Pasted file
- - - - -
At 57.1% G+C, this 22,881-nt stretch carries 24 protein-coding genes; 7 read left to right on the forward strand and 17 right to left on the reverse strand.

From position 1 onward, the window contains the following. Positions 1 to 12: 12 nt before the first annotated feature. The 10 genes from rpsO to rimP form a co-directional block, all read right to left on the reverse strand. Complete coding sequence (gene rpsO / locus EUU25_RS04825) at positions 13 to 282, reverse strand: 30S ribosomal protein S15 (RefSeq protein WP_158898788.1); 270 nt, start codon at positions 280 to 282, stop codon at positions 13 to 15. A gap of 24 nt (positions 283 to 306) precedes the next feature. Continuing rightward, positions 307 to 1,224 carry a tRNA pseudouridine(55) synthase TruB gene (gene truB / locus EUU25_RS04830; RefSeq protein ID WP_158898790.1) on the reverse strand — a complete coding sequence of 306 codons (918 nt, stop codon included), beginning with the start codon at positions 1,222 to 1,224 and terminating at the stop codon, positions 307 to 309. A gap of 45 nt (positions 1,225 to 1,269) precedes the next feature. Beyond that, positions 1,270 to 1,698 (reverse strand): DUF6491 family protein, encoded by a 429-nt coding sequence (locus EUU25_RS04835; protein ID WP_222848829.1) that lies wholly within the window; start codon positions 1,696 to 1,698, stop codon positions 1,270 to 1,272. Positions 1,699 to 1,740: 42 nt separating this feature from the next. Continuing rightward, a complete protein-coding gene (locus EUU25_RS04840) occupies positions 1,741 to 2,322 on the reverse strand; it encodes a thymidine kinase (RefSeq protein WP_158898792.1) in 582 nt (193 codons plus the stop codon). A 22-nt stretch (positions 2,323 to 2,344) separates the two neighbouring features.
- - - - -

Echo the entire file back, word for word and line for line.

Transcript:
At 57.1% G+C, this 22,881-nt stretch carries 24 protein-coding genes; 7 read left to right on the forward strand and 17 right to left on the reverse strand.

From position 1 onward, the window contains the following. Positions 1 to 12: 12 nt before the first annotated feature. The 10 genes from rpsO to rimP form a co-directional block, all read right to left on the reverse strand. Complete coding sequence (gene rpsO / locus EUU25_RS04825) at positions 13 to 282, reverse strand: 30S ribosomal protein S15 (RefSeq protein WP_158898788.1); 270 nt, start codon at positions 280 to 282, stop codon at positions 13 to 15. A gap of 24 nt (positions 283 to 306) precedes the next feature. Continuing rightward, positions 307 to 1,224 carry a tRNA pseudouridine(55) synthase TruB gene (gene truB / locus EUU25_RS04830; RefSeq protein ID WP_158898790.1) on the reverse strand — a complete coding sequence of 306 codons (918 nt, stop codon included), beginning with the start codon at positions 1,222 to 1,224 and terminating at the stop codon, positions 307 to 309. A gap of 45 nt (positions 1,225 to 1,269) precedes the next feature. Beyond that, positions 1,270 to 1,698 (reverse strand): DUF6491 family protein, encoded by a 429-nt coding sequence (locus EUU25_RS04835; protein ID WP_222848829.1) that lies wholly within the window; start codon positions 1,696 to 1,698, stop codon positions 1,270 to 1,272. Positions 1,699 to 1,740: 42 nt separating this feature from the next. Continuing rightward, a complete protein-coding gene (locus EUU25_RS04840) occupies positions 1,741 to 2,322 on the reverse strand; it encodes a thymidine kinase (RefSeq protein WP_158898792.1) in 582 nt (193 codons plus the stop codon). A 22-nt stretch (positions 2,323 to 2,344) separates the two neighbouring features.